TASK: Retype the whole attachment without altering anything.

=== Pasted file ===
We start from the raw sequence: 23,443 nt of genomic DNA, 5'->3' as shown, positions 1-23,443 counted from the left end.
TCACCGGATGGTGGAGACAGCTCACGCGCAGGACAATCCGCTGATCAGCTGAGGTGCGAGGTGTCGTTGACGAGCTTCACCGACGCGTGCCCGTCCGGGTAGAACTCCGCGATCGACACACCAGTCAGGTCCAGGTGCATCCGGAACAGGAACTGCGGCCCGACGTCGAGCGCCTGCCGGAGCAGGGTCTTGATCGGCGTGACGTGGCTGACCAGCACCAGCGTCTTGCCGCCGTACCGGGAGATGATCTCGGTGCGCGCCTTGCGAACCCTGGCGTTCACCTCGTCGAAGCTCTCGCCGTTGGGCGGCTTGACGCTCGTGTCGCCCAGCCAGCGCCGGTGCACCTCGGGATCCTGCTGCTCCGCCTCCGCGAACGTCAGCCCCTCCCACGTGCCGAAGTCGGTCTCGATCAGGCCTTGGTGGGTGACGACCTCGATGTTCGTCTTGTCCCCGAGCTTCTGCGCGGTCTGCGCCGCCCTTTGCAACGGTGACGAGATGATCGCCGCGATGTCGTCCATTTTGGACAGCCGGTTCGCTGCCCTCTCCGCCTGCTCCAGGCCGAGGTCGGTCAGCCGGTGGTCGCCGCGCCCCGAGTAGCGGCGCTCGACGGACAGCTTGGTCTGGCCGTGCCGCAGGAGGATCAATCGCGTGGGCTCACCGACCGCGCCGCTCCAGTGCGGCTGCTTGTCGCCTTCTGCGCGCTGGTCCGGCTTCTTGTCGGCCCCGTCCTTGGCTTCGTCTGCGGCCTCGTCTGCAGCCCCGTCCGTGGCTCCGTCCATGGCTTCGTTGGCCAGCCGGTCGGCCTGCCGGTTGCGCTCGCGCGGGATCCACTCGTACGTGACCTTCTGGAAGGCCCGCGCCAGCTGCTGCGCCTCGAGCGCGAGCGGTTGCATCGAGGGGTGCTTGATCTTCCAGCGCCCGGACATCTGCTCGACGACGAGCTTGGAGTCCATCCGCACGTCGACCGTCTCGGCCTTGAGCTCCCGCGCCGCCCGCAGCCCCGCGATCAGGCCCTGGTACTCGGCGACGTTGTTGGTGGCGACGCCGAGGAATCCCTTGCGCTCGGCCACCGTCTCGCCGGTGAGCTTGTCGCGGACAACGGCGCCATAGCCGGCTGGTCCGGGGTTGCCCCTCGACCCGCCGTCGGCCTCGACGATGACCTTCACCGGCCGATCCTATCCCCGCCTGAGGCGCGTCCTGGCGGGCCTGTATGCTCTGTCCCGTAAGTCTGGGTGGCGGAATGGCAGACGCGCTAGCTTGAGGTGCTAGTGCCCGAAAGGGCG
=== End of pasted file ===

We start from the raw sequence: 23,443 nt of genomic DNA, 5'->3' as shown, positions 1-23,443 counted from the left end.
TCACCGGATGGTGGAGACAGCTCACGCGCAGGACAATCCGCTGATCAGCTGAGGTGCGAGGTGTCGTTGACGAGCTTCACCGACGCGTGCCCGTCCGGGTAGAACTCCGCGATCGACACACCAGTCAGGTCCAGGTGCATCCGGAACAGGAACTGCGGCCCGACGTCGAGCGCCTGCCGGAGCAGGGTCTTGATCGGCGTGACGTGGCTGACCAGCACCAGCGTCTTGCCGCCGTACCGGGAGATGATCTCGGTGCGCGCCTTGCGAACCCTGGCGTTCACCTCGTCGAAGCTCTCGCCGTTGGGCGGCTTGACGCTCGTGTCGCCCAGCCAGCGCCGGTGCACCTCGGGATCCTGCTGCTCCGCCTCCGCGAACGTCAGCCCCTCCCACGTGCCGAAGTCGGTCTCGATCAGGCCTTGGTGGGTGACGACCTCGATGTTCGTCTTGTCCCCGAGCTTCTGCGCGGTCTGCGCCGCCCTTTGCAACGGTGACGAGATGATCGCCGCGATGTCGTCCATTTTGGACAGCCGGTTCGCTGCCCTCTCCGCCTGCTCCAGGCCGAGGTCGGTCAGCCGGTGGTCGCCGCGCCCCGAGTAGCGGCGCTCGACGGACAGCTTGGTCTGGCCGTGCCGCAGGAGGATCAATCGCGTGGGCTCACCGACCGCGCCGCTCCAGTGCGGCTGCTTGTCGCCTTCTGCGCGCTGGTCCGGCTTCTTGTCGGCCCCGTCCTTGGCTTCGTCTGCGGCCTCGTCTGCAGCCCCGTCCGTGGCTCCGTCCATGGCTTCGTTGGCCAGCCGGTCGGCCTGCCGGTTGCGCTCGCGCGGGATCCACTCGTACGTGACCTTCTGGAAGGCCCGCGCCAGCTGCTGCGCCTCGAGCGCGAGCGGTTGCATCGAGGGGTGCTTGATCTTCCAGCGCCCGGACATCTGCTCGACGACGAGCTTGGAGTCCATCCGCACGTCGACCGTCTCGGCCTTGAGCTCCCGCGCCGCCCGCAGCCCCGCGATCAGGCCCTGGTACTCGGCGACGTTGTTGGTGGCGACGCCGAGGAATCCCTTGCGCTCGGCCACCGTCTCGCCGGTGAGCTTGTCGCGGACAACGGCGCCATAGCCGGCTGGTCCGGGGTTGCCCCTCGACCCGCCGTCGGCCTCGACGATGACCTTCACCGGCCGATCCTATCCCCGCCTGAGGCGCGTCCTGGCGGGCCTGTATGCTCTGTCCCGTAAGTCTGGGTGGCGGAATGGCAGACGCGCTAGCTTGAGGTGCTAGTGCCCGAAAGGGCG